Supreme Court to invalidate the trial court's remedial order, in part on the grounds that it represented an unwarranted intrusion into matters reserved for the executive branch. On January 10, 1997, the Alabama Supreme Court rejected the state's appeal and gave the legislature until early 1998 to come up with its own remedial plan. Yet, as of the time of this writing, the state has still failed to come up with a plan. Perhaps the lower court will soon be compelled to order the implementation of the original remedy. If the New Jersey experience is any guide, however, this is not likely the end of the involvement of the Alabama courts.
In New Jersey, where the state supreme court pronouncements over years of school finance decisions have had both equity and adequacy overtones, plaintiff districts have continually returned to court complaining that the legislative response has been insufficient. A first back-and-forth battle was played out in the 1970s, and the court seemed finally satisfied. But in response to a subsequent lawsuit filed on behalf of some of the state's poorest urban school systems, the court in 1994 ordered the state to bring the spending levels in the plaintiff school systems—comprised of 29 poor urban districts—up to the level of the wealthiest school systems by the 1997-98 school year (Abbott, 1994). In addition, the court required the state to provide whatever supplemental services and resources are necessary to account for the extra educational needs associated with educating large numbers of students from disadvantaged backgrounds.
In late 1996, New Jersey's legislature adopted the governor's proposed response to the court. At the heart of the new law is the notion that all schools should be funded at a level which allows them (and their students) to meet the state's education standards. The new scheme sets a base per-pupil figure (for regular education only) that claims to be sufficient to meet those standards. At the elementary level the amount is set at $6,720, at the middle school level it is $7,526, and at the high school level it is $8,064. In addition, the law provides supplemental aid to the state's poorest districts to assist them in meeting the needs of their at-risk student populations.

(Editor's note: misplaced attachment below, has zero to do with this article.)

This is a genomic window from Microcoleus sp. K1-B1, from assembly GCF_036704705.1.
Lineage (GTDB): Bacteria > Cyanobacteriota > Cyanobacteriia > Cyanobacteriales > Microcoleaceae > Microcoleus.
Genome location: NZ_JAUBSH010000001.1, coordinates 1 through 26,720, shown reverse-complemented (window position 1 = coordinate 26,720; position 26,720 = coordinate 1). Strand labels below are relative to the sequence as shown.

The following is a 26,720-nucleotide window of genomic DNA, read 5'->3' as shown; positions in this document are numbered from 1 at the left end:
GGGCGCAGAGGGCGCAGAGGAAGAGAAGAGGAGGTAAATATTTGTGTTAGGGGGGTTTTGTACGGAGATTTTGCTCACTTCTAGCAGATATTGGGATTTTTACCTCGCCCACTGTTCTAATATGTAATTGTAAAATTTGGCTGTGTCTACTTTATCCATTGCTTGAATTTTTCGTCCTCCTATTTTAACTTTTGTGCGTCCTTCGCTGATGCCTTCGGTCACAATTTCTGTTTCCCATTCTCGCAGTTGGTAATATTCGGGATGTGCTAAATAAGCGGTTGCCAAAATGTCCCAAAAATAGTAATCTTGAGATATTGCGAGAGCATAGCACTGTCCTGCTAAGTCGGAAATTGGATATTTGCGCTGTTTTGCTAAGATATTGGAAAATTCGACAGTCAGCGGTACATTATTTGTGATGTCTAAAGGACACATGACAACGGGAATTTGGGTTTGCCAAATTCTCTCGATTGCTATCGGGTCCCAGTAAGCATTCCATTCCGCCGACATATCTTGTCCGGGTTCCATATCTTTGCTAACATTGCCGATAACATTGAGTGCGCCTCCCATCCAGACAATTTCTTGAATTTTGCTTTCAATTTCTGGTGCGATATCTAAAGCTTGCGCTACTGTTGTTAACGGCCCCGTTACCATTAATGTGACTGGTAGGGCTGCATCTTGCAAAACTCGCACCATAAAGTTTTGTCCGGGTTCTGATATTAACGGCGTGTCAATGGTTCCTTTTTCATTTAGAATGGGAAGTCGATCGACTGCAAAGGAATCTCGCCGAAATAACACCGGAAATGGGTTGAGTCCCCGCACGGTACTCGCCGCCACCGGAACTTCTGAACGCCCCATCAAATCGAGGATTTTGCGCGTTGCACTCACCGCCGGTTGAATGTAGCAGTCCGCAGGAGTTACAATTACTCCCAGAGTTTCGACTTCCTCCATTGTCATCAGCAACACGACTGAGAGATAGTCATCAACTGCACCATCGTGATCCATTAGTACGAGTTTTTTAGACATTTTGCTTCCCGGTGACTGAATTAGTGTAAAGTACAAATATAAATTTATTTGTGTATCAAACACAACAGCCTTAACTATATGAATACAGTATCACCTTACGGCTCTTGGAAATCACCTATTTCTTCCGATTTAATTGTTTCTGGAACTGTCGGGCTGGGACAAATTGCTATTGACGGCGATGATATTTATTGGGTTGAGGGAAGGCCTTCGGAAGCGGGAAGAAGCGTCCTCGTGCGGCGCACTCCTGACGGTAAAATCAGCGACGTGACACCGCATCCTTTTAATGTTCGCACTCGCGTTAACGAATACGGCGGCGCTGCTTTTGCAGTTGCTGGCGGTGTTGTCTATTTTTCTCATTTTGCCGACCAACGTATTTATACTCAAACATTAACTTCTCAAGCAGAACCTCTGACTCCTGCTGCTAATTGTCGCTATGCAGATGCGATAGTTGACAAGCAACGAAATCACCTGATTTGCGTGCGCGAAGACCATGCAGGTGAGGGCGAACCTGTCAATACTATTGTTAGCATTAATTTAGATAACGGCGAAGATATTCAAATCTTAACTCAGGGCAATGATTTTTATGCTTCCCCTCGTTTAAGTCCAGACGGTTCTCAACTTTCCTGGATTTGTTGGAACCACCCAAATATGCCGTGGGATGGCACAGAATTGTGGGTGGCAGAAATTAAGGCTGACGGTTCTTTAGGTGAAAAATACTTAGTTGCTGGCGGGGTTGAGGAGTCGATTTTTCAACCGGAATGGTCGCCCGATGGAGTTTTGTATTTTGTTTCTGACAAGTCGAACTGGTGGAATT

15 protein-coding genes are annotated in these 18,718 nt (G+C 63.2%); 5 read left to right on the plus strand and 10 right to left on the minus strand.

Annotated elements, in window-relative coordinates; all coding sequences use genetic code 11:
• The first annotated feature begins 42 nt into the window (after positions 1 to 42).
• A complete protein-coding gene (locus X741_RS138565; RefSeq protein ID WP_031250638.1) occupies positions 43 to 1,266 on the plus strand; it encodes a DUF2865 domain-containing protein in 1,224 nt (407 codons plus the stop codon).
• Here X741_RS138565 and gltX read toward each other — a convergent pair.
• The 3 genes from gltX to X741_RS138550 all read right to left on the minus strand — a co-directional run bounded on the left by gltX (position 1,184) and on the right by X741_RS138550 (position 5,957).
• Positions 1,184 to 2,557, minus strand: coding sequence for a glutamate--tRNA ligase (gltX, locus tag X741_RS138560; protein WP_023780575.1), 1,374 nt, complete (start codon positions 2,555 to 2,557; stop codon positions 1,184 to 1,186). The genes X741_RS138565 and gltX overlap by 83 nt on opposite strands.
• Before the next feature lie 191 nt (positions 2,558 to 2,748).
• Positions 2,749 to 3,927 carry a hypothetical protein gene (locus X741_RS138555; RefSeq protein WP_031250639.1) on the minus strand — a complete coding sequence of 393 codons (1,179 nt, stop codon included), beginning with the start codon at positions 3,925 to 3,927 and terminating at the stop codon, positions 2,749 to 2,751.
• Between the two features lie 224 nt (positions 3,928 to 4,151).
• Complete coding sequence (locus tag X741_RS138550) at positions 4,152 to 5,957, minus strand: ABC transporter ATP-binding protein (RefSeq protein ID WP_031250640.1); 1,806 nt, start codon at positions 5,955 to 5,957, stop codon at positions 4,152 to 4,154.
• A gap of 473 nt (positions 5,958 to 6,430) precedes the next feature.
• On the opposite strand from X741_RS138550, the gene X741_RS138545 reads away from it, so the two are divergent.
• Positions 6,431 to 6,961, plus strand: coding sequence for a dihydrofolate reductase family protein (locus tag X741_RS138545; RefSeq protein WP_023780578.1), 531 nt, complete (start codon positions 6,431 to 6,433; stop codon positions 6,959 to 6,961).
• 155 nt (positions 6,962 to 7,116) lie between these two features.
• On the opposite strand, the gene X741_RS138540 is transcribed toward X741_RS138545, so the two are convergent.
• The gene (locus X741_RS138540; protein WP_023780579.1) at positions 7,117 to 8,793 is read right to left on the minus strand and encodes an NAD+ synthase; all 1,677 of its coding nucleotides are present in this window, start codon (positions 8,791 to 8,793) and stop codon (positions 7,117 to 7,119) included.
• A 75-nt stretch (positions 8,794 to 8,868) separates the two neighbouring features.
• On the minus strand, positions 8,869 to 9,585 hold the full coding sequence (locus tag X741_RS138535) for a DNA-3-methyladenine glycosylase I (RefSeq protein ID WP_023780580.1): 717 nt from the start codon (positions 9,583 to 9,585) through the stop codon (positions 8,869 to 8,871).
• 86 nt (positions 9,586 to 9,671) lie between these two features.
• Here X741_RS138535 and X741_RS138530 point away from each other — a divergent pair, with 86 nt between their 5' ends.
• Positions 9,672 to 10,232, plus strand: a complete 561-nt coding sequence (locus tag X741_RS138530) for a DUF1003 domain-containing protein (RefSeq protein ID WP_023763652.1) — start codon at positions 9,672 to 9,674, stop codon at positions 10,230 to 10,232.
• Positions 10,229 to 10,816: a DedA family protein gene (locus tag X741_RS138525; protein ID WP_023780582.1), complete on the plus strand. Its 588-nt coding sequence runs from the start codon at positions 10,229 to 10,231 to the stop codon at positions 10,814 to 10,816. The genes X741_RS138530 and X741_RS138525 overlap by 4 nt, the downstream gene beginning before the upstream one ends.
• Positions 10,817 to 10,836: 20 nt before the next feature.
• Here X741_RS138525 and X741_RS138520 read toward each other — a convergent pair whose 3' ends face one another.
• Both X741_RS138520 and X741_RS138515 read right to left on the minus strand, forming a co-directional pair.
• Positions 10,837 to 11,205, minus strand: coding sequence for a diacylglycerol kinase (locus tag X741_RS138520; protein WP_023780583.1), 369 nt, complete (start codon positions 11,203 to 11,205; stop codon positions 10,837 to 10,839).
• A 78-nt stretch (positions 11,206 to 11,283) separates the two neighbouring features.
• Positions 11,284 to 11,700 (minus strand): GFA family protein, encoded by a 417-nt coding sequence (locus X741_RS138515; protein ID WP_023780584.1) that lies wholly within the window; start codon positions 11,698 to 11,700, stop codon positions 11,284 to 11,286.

No sooner had the legislation passed, however, than state officials were back in court defending it. Plaintiffs claimed that the new law failed to satisfy the equity components of the court's prior school finance orders and therefore continued to violate constitutional standards. The plaintiffs also questioned the validity of the cost estimates used to set the base and supplemental funding amounts.
In a May 1997 decision, the New Jersey Supreme Court agreed with the plaintiffs. The court faulted the new law primarily on the grounds that there was no "demonstrable relationship" between the amount of funds the state identified as necessary to provide a "thorough and efficient" education, and "the real needs of the disadvantaged children attending school in the special needs districts.'' Indeed, the court concluded that "[b]ecause the state never conducted [a] study … to determine the actual needs of children in the special needs districts, the aid